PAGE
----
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Title: Periodic pattern formation in developmental biology : a study of the mechanisms underlying somitogenesis
Author: Baker, Ruth E.
ISNI:       0000 0001 2453 227X
Awarding Body: University of Oxford
Current Institution: University of Oxford
Date of Award: 2005
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Somitogenesis, the sequential formation of a periodic pattern along the antero-posterior axis of vertebrate embryos, is one of the most obvious examples of the segmental patterning processes that take place during embryogenesis and also one of the major unresolved events in developmental biology. The principal aim of this thesis is to develop a series of mathematical models for somite formation. We begin by reviewing the current models for somitogenesis in the light of new experimental evidence regarding the presence of a segmentation clock and graded expression of FGF8. We conduct a preliminary investigation into the wavefront of FGF8 along the antero-posterior axis and integrate this model into the framework of an existing model for a signalling process. We demonstrate that this new “Clock and Wavefront” model can produce coherent series’ of somites in a manner that is tightly regulated in both space and time, and that it can also mimic the effects seen when FGF8 expression is perturbed locally. We then use the model to make some experimentally testable predictions. The latter part of the thesis concentrates on building more biologically accurate model for the FGF8 gradient. We move to consider a model for the FGF8 gradient which involves a complex network of biochemical interactions with negative feedback between FGF8 and retinoic acid. The resulting system of seven coupled non-linear equations, including both ordinary and partial differential equations, is difficult to analyse. To facilitate our understanding of the non-linear interactions between FGF8 and retinoic acid, we finally consider a reduced model which can display travelling wavefronts of opposing FGF8 and retinoic acid concentrations moving down the antero-posterior axis. The model allowed us to calculate a minimum wave speed for the wavefronts as a function of key model parameters such as the rate of FGF8 and retinoic acid decay; strong dependence on the values of these parameters is a result that is hypothesised to occur in vivo.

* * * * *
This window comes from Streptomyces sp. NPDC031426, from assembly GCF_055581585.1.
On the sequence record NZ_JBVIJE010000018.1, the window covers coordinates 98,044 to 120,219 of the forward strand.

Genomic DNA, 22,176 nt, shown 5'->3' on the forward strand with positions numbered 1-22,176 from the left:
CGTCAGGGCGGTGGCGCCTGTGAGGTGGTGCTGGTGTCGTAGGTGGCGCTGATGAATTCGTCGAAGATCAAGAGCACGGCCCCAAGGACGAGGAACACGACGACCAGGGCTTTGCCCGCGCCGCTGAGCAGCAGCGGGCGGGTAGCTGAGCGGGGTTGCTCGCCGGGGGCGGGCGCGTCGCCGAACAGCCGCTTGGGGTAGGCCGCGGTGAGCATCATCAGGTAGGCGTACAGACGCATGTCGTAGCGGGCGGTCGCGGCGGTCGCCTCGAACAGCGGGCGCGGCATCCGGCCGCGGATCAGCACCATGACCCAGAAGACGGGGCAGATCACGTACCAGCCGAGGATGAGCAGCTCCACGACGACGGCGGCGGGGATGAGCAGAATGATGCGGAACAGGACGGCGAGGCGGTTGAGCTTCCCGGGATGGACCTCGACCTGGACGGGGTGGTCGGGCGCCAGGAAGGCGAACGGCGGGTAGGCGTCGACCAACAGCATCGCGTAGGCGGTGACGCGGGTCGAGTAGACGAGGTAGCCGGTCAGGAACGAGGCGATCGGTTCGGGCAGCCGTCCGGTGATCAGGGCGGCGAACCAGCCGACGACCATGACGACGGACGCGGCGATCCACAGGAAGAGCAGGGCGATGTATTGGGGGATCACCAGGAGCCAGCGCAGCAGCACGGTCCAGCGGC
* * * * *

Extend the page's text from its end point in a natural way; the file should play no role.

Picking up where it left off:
Supervisor: Not available Sponsor: Not available
Qualification Name: Thesis (Ph.D.) Qualification Level: Doctoral
EThOS ID:  DOI: Not available
Keywords: Partial differential equations ; Biology and other natural sciences